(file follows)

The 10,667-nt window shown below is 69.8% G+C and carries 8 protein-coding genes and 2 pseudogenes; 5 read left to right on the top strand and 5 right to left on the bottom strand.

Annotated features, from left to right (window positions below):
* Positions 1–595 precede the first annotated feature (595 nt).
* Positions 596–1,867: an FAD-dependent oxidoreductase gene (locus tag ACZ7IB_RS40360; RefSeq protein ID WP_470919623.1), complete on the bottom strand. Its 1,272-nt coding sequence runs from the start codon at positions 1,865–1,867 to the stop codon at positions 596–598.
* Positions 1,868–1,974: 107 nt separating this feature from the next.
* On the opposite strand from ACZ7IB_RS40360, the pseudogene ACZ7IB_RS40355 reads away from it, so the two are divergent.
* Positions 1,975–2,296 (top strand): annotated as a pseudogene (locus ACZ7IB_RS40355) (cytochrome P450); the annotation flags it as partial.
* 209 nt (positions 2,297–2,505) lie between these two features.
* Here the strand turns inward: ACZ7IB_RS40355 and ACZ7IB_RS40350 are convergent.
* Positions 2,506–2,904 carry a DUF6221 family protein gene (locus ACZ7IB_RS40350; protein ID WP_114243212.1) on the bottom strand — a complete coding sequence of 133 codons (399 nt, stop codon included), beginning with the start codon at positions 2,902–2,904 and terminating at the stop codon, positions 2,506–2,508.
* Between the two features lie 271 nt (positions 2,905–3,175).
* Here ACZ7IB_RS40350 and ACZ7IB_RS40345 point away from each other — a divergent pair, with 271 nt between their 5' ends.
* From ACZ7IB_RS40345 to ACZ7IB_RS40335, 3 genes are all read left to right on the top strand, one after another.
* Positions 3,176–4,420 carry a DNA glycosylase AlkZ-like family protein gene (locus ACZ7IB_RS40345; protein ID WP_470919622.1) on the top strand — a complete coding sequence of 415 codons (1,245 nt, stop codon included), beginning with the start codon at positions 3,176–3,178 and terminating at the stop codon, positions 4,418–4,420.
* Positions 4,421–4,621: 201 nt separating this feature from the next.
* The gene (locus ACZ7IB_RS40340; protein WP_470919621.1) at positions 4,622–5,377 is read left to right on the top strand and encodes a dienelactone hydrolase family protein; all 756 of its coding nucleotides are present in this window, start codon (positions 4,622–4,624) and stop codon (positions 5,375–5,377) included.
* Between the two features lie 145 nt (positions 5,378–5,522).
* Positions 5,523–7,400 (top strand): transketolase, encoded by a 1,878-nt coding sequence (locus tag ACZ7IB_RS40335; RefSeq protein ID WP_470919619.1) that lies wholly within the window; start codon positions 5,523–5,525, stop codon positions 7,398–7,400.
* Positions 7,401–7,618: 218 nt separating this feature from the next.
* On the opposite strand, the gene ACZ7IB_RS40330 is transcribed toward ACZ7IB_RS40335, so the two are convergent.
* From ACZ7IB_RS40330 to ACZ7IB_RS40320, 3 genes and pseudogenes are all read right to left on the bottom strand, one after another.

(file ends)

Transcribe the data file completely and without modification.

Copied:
The 10,667-nt window shown below is 69.8% G+C and carries 8 protein-coding genes and 2 pseudogenes; 5 read left to right on the top strand and 5 right to left on the bottom strand.

Annotated features, from left to right (window positions below):
* Positions 1–595 precede the first annotated feature (595 nt).
* Positions 596–1,867: an FAD-dependent oxidoreductase gene (locus tag ACZ7IB_RS40360; RefSeq protein ID WP_470919623.1), complete on the bottom strand. Its 1,272-nt coding sequence runs from the start codon at positions 1,865–1,867 to the stop codon at positions 596–598.
* Positions 1,868–1,974: 107 nt separating this feature from the next.
* On the opposite strand from ACZ7IB_RS40360, the pseudogene ACZ7IB_RS40355 reads away from it, so the two are divergent.
* Positions 1,975–2,296 (top strand): annotated as a pseudogene (locus ACZ7IB_RS40355) (cytochrome P450); the annotation flags it as partial.
* 209 nt (positions 2,297–2,505) lie between these two features.
* Here the strand turns inward: ACZ7IB_RS40355 and ACZ7IB_RS40350 are convergent.
* Positions 2,506–2,904 carry a DUF6221 family protein gene (locus ACZ7IB_RS40350; protein ID WP_114243212.1) on the bottom strand — a complete coding sequence of 133 codons (399 nt, stop codon included), beginning with the start codon at positions 2,902–2,904 and terminating at the stop codon, positions 2,506–2,508.
* Between the two features lie 271 nt (positions 2,905–3,175).
* Here ACZ7IB_RS40350 and ACZ7IB_RS40345 point away from each other — a divergent pair, with 271 nt between their 5' ends.
* From ACZ7IB_RS40345 to ACZ7IB_RS40335, 3 genes are all read left to right on the top strand, one after another.
* Positions 3,176–4,420 carry a DNA glycosylase AlkZ-like family protein gene (locus ACZ7IB_RS40345; protein ID WP_470919622.1) on the top strand — a complete coding sequence of 415 codons (1,245 nt, stop codon included), beginning with the start codon at positions 3,176–3,178 and terminating at the stop codon, positions 4,418–4,420.
* Positions 4,421–4,621: 201 nt separating this feature from the next.
* The gene (locus ACZ7IB_RS40340; protein WP_470919621.1) at positions 4,622–5,377 is read left to right on the top strand and encodes a dienelactone hydrolase family protein; all 756 of its coding nucleotides are present in this window, start codon (positions 4,622–4,624) and stop codon (positions 5,375–5,377) included.
* Between the two features lie 145 nt (positions 5,378–5,522).
* Positions 5,523–7,400 (top strand): transketolase, encoded by a 1,878-nt coding sequence (locus tag ACZ7IB_RS40335; RefSeq protein ID WP_470919619.1) that lies wholly within the window; start codon positions 5,523–5,525, stop codon positions 7,398–7,400.
* Positions 7,401–7,618: 218 nt separating this feature from the next.
* On the opposite strand, the gene ACZ7IB_RS40330 is transcribed toward ACZ7IB_RS40335, so the two are convergent.
* From ACZ7IB_RS40330 to ACZ7IB_RS40320, 3 genes and pseudogenes are all read right to left on the bottom strand, one after another.